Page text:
There were studies reviewing the association of impaired cognitive processing by aging with the affected neural synchrony in older adults, who may have had difficulty with understanding complex speech signals [19,20]. It was noted that the latencies were delayed with specific tonal stimuli and speech sounds as the age increased [21-23]. In studies using speech stimuli (/ba/ and /pa/), investigators reported that the P2 latency was delayed in older adults depending on the VOT as noticed from the voiced /b/ and voiceless /p/ [24,25]. Rufener et al., [26] also reported that the latencies of the N1 and P2 were delayed and the amplitude of P2 was reduced in older adults when an oddball paradigm was applied with German words and pseudo-words. The investigators reported that the CAEPs reflected the changes in the neural activity of the central auditory pathway by a person’s aging. However, the age-related differences of the CAEPs were known to be difficult to explore due to limited cognitive function in older people. To distinguish a normal range of the cognitive function of the aging, Mini-Mental State Examination (MMSE) which was developed by Bayne in 1998 as a brief objective measure [27] should be used as a screening tool for evaluating the cognitive status in both research and clinical practice.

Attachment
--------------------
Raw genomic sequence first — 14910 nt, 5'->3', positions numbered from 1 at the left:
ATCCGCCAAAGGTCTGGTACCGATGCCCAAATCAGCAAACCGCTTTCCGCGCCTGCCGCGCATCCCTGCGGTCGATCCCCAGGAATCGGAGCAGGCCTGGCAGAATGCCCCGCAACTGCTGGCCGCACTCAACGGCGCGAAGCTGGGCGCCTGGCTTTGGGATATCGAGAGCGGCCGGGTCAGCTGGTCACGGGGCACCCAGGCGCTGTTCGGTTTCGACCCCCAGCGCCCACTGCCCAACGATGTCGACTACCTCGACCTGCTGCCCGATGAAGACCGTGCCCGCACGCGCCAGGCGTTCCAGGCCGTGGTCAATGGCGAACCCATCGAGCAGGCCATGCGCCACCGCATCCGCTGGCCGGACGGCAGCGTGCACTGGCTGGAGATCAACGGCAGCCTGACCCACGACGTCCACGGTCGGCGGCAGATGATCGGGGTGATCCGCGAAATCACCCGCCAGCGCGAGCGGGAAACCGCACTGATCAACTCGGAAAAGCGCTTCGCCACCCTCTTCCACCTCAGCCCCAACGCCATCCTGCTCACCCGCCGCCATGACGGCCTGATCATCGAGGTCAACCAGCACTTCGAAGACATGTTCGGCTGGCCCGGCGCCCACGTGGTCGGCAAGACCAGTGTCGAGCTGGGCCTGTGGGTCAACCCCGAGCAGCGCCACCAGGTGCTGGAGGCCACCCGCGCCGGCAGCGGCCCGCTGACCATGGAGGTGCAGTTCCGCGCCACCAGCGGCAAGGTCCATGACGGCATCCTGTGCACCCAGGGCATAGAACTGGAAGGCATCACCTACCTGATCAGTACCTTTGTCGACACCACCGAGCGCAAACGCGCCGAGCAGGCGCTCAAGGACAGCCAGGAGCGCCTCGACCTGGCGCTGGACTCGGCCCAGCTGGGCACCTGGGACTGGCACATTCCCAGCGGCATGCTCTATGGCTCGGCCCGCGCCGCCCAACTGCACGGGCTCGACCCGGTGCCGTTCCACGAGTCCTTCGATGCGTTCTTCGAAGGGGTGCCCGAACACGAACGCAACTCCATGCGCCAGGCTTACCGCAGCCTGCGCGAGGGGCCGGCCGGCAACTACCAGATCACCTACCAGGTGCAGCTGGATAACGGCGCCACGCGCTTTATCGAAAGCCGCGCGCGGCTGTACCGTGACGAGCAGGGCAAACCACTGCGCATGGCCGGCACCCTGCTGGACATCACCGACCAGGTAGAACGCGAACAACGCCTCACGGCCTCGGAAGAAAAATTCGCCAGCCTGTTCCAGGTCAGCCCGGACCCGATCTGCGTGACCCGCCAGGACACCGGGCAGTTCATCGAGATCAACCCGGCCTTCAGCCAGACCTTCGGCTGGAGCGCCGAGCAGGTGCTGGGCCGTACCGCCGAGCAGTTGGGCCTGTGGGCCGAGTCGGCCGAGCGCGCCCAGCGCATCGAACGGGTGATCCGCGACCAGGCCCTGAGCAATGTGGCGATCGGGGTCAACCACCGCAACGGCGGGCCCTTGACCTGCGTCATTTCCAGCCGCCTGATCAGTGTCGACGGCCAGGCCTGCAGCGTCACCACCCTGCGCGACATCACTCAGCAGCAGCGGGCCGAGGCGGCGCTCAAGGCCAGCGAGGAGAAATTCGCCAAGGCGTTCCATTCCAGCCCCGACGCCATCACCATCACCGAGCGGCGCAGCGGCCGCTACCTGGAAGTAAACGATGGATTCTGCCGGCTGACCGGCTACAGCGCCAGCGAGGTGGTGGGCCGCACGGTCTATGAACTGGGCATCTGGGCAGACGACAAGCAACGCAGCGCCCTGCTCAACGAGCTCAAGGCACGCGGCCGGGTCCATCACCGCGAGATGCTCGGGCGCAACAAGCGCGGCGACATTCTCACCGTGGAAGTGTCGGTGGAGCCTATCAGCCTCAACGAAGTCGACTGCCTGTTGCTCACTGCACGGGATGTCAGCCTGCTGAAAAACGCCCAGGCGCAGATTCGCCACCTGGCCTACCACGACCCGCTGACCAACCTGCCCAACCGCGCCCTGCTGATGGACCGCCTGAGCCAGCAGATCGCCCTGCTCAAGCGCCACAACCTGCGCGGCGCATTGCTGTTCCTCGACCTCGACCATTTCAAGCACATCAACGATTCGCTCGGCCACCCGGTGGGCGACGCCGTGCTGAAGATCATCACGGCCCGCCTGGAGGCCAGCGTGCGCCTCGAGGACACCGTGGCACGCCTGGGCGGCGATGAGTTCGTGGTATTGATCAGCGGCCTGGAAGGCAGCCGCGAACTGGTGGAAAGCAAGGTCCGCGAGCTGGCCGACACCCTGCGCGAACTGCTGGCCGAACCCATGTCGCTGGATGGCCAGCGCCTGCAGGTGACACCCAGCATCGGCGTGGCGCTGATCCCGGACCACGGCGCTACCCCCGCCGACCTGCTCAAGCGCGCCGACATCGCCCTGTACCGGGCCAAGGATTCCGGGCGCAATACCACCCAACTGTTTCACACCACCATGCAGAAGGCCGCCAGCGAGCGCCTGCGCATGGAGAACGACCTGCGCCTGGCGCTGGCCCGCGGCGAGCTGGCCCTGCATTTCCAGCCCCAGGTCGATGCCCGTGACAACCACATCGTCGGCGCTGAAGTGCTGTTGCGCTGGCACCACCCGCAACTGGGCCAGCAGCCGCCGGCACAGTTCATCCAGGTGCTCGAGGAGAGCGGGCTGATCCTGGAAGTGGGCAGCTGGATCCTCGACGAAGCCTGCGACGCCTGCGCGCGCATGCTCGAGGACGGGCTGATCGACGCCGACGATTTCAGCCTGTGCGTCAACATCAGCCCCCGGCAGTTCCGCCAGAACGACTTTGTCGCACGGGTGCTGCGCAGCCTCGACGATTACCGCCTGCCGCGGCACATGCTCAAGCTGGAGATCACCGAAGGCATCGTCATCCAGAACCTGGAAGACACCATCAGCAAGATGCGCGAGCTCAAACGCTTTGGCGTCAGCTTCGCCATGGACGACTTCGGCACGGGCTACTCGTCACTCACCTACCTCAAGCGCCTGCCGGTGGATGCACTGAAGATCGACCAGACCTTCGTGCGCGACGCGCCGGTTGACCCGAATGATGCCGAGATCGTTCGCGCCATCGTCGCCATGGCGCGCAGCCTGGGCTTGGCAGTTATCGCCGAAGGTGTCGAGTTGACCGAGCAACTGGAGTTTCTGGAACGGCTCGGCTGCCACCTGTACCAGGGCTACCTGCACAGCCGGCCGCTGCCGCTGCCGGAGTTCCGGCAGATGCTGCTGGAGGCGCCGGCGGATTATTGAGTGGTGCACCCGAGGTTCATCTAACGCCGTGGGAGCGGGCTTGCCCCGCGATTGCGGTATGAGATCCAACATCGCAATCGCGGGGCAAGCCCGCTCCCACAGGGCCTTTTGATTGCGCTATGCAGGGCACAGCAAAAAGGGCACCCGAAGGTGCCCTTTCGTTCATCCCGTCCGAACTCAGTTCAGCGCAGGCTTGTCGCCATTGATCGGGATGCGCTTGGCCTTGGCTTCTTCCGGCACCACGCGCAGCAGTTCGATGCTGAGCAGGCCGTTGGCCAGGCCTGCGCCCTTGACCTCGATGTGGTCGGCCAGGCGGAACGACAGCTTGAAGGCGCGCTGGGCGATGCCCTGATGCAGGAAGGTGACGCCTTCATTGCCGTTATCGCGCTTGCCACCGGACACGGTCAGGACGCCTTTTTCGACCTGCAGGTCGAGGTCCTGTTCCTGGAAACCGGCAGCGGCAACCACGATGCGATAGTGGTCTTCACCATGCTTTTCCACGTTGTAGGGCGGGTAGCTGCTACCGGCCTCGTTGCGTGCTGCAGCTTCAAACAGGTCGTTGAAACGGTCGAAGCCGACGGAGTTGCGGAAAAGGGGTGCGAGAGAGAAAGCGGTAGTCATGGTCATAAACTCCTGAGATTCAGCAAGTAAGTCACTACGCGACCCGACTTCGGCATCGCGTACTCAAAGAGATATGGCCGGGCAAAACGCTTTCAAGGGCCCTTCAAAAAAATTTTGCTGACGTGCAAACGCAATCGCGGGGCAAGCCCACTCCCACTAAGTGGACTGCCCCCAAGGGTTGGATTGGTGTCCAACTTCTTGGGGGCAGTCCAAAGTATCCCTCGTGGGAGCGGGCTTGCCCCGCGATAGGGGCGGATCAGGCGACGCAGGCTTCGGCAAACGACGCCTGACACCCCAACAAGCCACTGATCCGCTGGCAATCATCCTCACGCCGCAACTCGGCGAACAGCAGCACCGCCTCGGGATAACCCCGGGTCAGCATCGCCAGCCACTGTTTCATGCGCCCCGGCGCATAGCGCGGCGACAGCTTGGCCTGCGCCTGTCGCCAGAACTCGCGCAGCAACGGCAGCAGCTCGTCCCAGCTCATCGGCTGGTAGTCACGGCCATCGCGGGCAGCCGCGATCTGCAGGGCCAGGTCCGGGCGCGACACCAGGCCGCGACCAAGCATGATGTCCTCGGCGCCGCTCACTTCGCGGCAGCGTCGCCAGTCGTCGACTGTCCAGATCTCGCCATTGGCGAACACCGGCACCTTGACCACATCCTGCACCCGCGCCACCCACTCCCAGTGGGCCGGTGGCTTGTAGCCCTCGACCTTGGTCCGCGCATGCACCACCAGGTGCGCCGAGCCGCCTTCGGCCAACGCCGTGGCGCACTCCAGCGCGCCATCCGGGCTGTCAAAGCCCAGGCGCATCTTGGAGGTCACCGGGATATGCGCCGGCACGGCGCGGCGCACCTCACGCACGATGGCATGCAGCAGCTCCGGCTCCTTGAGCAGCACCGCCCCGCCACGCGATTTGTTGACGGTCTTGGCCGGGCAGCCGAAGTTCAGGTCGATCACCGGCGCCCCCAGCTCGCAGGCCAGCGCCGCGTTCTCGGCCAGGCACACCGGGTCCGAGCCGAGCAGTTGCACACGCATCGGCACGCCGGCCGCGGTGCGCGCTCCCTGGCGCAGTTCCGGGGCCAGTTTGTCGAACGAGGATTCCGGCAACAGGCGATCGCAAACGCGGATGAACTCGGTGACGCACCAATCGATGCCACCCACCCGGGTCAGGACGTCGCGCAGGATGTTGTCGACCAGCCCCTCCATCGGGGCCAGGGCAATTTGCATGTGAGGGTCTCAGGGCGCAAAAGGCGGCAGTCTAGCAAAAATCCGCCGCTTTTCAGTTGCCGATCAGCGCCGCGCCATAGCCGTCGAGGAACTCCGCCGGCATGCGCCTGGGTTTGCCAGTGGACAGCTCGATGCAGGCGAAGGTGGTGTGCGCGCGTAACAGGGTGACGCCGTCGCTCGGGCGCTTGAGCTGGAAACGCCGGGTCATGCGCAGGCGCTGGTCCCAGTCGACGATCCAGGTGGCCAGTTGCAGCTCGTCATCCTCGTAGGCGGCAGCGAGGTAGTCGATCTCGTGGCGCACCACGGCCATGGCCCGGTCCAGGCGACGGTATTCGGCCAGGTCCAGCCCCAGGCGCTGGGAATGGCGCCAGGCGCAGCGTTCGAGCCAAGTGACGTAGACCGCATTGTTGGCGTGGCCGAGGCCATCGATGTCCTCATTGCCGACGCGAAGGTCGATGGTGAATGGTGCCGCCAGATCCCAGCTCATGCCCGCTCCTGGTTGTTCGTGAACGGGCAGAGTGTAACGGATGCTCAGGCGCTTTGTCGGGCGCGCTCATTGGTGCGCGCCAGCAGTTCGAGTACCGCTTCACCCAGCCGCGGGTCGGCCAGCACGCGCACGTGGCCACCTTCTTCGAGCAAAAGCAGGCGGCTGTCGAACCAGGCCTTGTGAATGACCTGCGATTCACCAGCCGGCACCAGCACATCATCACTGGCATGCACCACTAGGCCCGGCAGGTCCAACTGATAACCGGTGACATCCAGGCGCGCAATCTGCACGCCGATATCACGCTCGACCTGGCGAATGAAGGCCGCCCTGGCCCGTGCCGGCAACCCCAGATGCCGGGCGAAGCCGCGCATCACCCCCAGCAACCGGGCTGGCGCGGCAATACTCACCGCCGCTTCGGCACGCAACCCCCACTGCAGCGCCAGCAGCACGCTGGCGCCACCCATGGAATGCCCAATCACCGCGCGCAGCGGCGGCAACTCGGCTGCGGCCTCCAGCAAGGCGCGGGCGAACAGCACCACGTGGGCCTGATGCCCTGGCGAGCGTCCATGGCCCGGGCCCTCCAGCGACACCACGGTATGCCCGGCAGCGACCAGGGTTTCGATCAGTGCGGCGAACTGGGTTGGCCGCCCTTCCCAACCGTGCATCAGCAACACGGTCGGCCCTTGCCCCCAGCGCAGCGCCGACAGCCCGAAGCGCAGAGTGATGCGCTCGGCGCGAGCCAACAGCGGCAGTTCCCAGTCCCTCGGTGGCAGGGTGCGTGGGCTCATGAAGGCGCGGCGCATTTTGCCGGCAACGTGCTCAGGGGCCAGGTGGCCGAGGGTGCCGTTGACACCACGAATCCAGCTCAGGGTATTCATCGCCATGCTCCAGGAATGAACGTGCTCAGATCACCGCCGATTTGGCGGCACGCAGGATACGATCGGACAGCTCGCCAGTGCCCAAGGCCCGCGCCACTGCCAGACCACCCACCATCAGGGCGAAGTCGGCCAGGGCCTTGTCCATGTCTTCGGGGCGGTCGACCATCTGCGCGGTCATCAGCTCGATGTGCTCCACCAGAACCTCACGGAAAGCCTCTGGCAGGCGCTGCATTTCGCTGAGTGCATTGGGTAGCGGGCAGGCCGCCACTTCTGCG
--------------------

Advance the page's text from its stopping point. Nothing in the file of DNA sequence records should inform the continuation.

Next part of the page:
The purpose of this study was to investigate the latencies and amplitudes of the CAEP components in younger and older adults according to the vowels, /u/, /a/, and/i/ representing low, middle, and high frequency, with the basic emotional saliences such as neutral (N), anger (A), happiness (H), and sadness (S). These were imported to determine the emotional effects of the vowel stimuli that could be defined as pure acoustic features otherwise. With these parameters, we tried to try to define the two categorizations of CAEP characteristics, exogenous and endogenous aspects, more specifically.